January 10, 2014, Target reported a separate database containing names, mailing addresses, phone numbers or email addresses for up to 70 million individuals was exposed during the breach. Based on this newly released information, it’s important to note:
- The new details do not appear to represent an additional subset of compromised credit or debit card accounts.
- This could, however, increase the risk of fraud on the accounts that were already exposed. For example:
o There is increased risk for e-commerce fraud. Criminals could potentially correlate the personal information they’ve obtained with the card data they have, and use it to attempt fraudulent transactions online.
o Criminals could also use the stolen contact information to send phishing emails, attempting to trick consumers into divulging additional personal information or visiting web sites that are infected with malware.
Identity Theft is the fastest growing crime in the United States costing consumers and businesses billions of dollars every year. Because of the increased risk of fraud, you may want to consider increased monitoring for fraudulent activity. Don’t be a statistic – get the peace of mind you deserve and protect yourself and your family now with Fraud Defender.
Q: Media reports are stating that Target experienced a data breach. Can you provide more specifics?
A: Yes, we have received information from Target that it experienced unauthorized access to its systems resulting in the compromise of credit and debit card information.
Although certain card account data may have been compromised in this incident that does not mean data related to your account was taken, or that fraud has occurred on your account. Please be assured that we are actively monitoring the activity on your account to protect you from fraud. You will be contacted if we see any activity that requires you to take any action.
In addition, please review your monthly and/or online statement carefully and call us back immediately if you see any suspicious activity. It’s also important to note that all Visa credit and debit cards are protected with Visa’s Zero Liability* policy in the rare event fraud does occur, which means you pay nothing for unauthorized purchases on your account.
Q: Can you tell me if my card information was stolen in this incident or if it has been used fraudulently?
A: Although certain card account data may have been compromised in this incident, it does not mean data related to your account was taken, or that fraud has occurred on your account. Please be assured that we are actively monitoring the activity on your account and continuing to work to protect you from fraud.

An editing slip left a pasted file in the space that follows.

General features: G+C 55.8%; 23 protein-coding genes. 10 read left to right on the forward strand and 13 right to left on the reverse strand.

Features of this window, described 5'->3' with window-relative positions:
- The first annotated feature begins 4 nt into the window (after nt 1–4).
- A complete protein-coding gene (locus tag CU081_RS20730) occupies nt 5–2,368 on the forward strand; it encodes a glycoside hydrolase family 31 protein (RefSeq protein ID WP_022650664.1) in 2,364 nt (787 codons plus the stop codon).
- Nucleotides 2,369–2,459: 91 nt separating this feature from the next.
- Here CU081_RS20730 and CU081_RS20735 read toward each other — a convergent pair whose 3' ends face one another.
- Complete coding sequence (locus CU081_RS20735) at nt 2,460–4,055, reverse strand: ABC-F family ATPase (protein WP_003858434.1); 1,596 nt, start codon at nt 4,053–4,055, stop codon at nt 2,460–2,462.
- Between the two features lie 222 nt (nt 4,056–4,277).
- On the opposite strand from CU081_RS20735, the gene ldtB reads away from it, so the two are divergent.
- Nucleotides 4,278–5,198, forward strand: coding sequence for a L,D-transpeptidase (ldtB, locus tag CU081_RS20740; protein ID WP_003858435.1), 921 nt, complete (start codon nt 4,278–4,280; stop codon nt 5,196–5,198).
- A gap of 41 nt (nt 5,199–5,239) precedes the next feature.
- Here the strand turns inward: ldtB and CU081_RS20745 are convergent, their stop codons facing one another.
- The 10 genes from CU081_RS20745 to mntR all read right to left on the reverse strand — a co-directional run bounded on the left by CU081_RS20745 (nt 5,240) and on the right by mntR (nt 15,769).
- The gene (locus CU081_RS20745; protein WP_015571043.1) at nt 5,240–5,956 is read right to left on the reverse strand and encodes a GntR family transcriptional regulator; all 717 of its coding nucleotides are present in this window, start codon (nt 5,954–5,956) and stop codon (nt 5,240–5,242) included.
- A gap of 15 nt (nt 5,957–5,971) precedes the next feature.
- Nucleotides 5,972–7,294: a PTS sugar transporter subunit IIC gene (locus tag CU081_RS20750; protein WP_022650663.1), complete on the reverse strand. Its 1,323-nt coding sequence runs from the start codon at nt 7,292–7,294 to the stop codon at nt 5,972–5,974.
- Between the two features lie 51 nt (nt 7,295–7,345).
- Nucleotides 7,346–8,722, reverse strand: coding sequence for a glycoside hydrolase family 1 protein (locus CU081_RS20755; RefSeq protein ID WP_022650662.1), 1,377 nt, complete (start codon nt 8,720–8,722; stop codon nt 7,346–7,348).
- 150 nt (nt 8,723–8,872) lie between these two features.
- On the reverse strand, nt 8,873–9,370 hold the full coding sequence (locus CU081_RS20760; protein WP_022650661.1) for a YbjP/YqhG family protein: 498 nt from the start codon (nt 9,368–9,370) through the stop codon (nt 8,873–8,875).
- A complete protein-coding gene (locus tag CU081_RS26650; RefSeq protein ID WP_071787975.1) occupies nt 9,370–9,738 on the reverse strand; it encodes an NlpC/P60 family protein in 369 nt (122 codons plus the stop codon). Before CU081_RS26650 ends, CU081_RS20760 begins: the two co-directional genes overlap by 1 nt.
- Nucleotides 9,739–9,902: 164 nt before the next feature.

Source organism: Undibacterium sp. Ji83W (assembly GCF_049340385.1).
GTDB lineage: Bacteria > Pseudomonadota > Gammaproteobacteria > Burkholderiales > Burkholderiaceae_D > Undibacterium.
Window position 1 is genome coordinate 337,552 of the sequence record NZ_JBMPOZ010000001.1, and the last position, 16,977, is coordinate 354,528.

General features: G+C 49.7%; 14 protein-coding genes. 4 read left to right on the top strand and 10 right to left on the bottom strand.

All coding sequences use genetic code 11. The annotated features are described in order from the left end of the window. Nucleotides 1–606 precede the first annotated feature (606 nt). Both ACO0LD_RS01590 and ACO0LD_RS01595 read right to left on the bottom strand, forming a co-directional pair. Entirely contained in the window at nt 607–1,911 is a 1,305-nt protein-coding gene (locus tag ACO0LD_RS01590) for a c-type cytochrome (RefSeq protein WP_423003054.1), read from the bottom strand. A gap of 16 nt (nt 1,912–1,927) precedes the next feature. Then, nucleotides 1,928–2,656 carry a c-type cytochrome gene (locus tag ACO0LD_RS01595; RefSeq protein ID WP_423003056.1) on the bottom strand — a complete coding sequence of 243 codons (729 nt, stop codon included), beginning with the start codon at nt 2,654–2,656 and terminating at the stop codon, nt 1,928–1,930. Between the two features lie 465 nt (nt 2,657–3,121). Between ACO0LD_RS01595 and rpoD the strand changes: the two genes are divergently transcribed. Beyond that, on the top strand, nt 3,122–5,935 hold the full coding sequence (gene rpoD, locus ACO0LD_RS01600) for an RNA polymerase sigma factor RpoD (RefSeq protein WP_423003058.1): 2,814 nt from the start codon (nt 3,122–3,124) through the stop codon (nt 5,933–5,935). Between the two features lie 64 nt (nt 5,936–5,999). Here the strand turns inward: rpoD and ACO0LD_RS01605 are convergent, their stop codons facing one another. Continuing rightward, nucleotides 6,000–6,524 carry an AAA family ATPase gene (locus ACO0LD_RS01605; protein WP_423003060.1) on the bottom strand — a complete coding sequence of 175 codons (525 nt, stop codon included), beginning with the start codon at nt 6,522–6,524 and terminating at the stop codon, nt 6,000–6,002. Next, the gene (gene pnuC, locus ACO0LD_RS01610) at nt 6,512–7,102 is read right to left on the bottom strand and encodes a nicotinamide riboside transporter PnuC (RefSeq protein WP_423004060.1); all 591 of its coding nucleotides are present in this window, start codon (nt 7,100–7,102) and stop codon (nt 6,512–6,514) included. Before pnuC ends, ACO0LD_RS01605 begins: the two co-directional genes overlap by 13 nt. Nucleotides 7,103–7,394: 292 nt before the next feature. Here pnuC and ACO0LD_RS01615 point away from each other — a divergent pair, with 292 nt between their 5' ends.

As always, please review your monthly and/or online statement carefully and call us back immediately if you see any suspicious activity. All Visa consumer credit and debit cards are protected with Visa’s Zero Liability policy in the event fraud does occur, which means you pay nothing for unauthorized purchases on your account.
Q: I recently noticed fraud on my account. Is this fraud related to the recent incident?
A: At this time, it is unclear whether this fraud is related to the incident in question. It is important to know that regardless of where the fraud occurred, you are protected by Visa’s Zero Liability policy. Can you provide me with more information so that I can assist you?
Q: How did this happen?
A: Target has confirmed it is aware of unauthorized access to payment card data that may have impacted certain guests making credit and debit card purchases in its U.S. stores. The specifics in the Target case are still under investigation.
Please review your monthly and/or online statement carefully and call us back immediately if you see any suspicious activity. While fraud resulting from data compromises is rare, it’s important to understand that you’re protected with Visa’s Zero Liability policy.
Q: How many cards were involved in the incident?
A: Target announced that approximately 40 million credit and debit card accounts may have been impacted between Nov. 27 and Dec. 15, 2013.
Q: Is it safe to shop at Target?
A: Consumers should feel safe using their cards anywhere Visa is accepted.
Q: Has the security breach been fixed?
A: Yes, Target has confirmed the breach has been resolved.
Q: What part of my information was stolen?
A: Target has confirmed that the customer name, credit or debit card number, the card’s expiration date and the CVV (the secret code on the magnetic stripe) may have been compromised. It’s important to note, though, that although your information may have been compromised, it does not necessarily mean fraud has occurred or will occur on your account. We are actively monitoring the activity on your account and working to protect you from fraud.